Feral hogs have become a problem in Missouri and surrounding states over the past 20 years, conservation officials say.
The invasive species is not native to Missouri – and Al Leary, certified wildlife biologist with the Missouri Department of Conservation — makes the distinction that they are not wildlife. The pigs either escaped through the years or were released intentionally to be hunted, but they reproduce rapidly and can quickly get out of control, Leary says. They can also cause a lot of damage to field crops and habitats.
Leary coordinates the department’s effort to eradicate the feral hogs in Missouri by working with other partners.
“We first started getting calls from people having issues with feral hogs probably the mid-1990s,” he says.
The problems increased with the feral hog population. In Missouri, the populations are the highest in the Ozarks, Leary says, and mostly south of Interstate 44, which runs diagonally from St. Louis to Springfield.
“It started to become a much bigger problem as the years went on,” he says. “We’ve had them in 37 counties; it’s primarily the southern third of the state.”
Leary says Iowa has not had major feral hog problems, and Illinois has addressed their feral hog issues by banning hunting of them like Kansas did.
“Illinois did the same with the banning of hunting, and they feel like they have it under control,” he says.
Leary says in the 1990s, people started bringing in Eurasian or Russian wild boars to hunt.
“Some of those escaped accidentally, and some were released illegally,” he says. “…We have populations scattered with quite a distance in between.”
Intentionally releasing the wild hogs is “definitely illegal,” Leary says.
The pigs can destroy sensitive natural areas and complicate efforts to conserve threatened and endangered species, Leary says. Their rooting and wallowing also contributes to soil erosion and reduced water quality. They compete with many native species, damage field crops and can kill lambs and goats. Leary says financial losses from crop and livestock damage alone in the U.S. are estimated to be above $1.5 billion annually, and that estimate is 10 years old.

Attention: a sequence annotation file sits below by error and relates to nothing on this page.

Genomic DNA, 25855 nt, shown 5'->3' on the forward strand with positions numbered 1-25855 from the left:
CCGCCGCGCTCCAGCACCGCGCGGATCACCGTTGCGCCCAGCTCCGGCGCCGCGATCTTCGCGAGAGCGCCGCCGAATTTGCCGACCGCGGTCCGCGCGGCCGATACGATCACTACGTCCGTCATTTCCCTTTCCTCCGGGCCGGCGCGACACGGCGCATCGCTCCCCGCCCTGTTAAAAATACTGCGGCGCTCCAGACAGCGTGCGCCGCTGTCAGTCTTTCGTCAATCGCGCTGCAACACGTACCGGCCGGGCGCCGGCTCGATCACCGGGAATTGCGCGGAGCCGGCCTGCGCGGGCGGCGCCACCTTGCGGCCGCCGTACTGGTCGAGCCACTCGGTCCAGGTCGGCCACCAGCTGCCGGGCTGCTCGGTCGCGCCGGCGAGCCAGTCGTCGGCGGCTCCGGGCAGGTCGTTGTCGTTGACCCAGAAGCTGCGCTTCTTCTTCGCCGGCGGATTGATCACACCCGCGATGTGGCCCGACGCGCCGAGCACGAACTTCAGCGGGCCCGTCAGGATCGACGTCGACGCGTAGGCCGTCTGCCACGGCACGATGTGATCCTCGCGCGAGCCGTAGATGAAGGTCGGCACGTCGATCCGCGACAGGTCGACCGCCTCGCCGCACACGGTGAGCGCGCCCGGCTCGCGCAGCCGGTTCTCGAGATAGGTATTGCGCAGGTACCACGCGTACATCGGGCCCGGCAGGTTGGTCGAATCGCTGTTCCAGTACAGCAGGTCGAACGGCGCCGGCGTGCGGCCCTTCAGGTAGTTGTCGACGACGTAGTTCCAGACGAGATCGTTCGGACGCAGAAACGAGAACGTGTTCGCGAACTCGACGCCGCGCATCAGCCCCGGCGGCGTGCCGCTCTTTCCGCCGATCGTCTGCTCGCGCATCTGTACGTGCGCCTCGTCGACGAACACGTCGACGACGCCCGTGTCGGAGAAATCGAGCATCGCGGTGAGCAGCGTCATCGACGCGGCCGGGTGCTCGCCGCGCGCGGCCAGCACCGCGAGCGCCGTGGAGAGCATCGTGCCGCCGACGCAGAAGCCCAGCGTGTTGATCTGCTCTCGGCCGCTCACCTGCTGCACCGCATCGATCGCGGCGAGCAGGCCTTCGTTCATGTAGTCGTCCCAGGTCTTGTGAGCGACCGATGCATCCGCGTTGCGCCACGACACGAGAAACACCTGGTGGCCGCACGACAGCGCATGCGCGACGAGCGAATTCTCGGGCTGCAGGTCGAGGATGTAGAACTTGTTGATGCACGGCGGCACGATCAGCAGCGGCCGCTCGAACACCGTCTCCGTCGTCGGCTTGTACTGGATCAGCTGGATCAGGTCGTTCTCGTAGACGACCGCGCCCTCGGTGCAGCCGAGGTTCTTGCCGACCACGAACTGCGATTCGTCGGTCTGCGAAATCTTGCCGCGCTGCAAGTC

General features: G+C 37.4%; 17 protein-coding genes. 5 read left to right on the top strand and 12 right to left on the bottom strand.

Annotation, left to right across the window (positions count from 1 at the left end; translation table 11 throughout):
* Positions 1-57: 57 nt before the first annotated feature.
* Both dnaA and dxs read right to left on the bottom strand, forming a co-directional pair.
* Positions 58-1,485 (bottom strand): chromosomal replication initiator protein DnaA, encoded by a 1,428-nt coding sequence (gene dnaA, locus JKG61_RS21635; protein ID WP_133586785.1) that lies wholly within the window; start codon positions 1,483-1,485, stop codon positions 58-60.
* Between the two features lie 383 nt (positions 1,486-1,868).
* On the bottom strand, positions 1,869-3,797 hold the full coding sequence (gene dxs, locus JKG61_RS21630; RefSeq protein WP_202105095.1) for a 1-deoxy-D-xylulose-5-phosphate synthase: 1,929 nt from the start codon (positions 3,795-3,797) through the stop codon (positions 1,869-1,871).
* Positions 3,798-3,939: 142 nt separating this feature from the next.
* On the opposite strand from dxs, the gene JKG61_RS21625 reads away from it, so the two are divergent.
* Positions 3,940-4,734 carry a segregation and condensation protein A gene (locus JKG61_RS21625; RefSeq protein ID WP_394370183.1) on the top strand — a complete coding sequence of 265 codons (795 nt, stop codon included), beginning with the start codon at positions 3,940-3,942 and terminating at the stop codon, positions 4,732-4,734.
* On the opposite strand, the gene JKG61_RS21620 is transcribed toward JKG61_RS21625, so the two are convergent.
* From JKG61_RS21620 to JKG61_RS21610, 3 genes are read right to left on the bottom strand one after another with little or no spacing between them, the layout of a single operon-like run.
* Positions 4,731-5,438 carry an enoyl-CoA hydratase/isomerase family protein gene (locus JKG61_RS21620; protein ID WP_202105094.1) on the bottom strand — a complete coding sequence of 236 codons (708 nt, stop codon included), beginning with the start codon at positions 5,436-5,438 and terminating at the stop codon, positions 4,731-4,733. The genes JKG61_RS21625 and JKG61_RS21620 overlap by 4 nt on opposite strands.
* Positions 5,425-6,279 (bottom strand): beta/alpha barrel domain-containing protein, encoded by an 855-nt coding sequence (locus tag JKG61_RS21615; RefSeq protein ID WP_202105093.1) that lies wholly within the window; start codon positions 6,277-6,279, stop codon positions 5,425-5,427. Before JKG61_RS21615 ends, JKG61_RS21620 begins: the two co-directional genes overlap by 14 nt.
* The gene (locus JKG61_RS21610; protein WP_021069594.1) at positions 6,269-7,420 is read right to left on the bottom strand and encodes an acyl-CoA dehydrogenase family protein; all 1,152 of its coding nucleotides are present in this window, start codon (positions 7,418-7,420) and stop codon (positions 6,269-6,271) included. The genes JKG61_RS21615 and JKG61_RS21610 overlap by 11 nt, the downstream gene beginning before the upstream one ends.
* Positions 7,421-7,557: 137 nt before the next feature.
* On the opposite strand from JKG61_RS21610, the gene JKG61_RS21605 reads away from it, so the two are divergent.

“It is much higher today,” he said.
Bob Pierce, a University of Missouri Extension fish and wildlife specialist, says feral hogs can also spread diseases.
Leary says the state wants to get rid of the feral hogs.
“Our goal is complete elimination, and we definitely believe that is possible,” he says.
Trapping is more effective at eliminating the hogs than hunting, because the hogs scatter when one or two are shot.
“With hunting, you remove a couple animals from a group of 20, the ones that are left can repopulate pretty quickly,” he says.
But one trap caught 62 feral hogs in one night, Leary says, although it is rare to get that many. He says it’s difficult to get an accurate estimate of the feral hog population due to their repopulation rates, but the state of Missouri did remove 9,365 feral hogs last year.
“In some areas of the state, primarily on the western side, we’ve seen a reduction in pigs,” Leary says. “We’ve completely eliminated them from some areas.”
Feral hogs have the capacity to breed at any time of the year when abundant food supplies are available, MU’s Pierce says.
“Sows can begin breeding at six months of age and can potentially produce up to two litters of four to 10 piglets every 12 to 15 months,” he says. “With this high breeding potential, the population can double in about four months.”
Other neighboring states have banned the hunting of feral hogs. Missouri has banned hunting of them on Department of Conservation lands, and discourages hunting them elsewhere.
“They are not wildlife,” Leary says.
Several ag and commodity groups work with the state in the effort to eliminate feral hogs.
Gary Wheeler, who serves as CEO of the Missouri Soybean Association, is an avid hunter and outdoorsman. He says it is important to get rid of the feral hogs due to the damage they cause and the diseases they can spread, including brucellosis.
“Feral hogs are a serious problem in Missouri and must be eradicated,” Wheeler says. “We’d be foolish to put the economics and traditions of recreational hog hunting above our responsibilities to our fellow Missourians. The responsible path forward is to eradicate this invasive species and close the door to reintroduction.”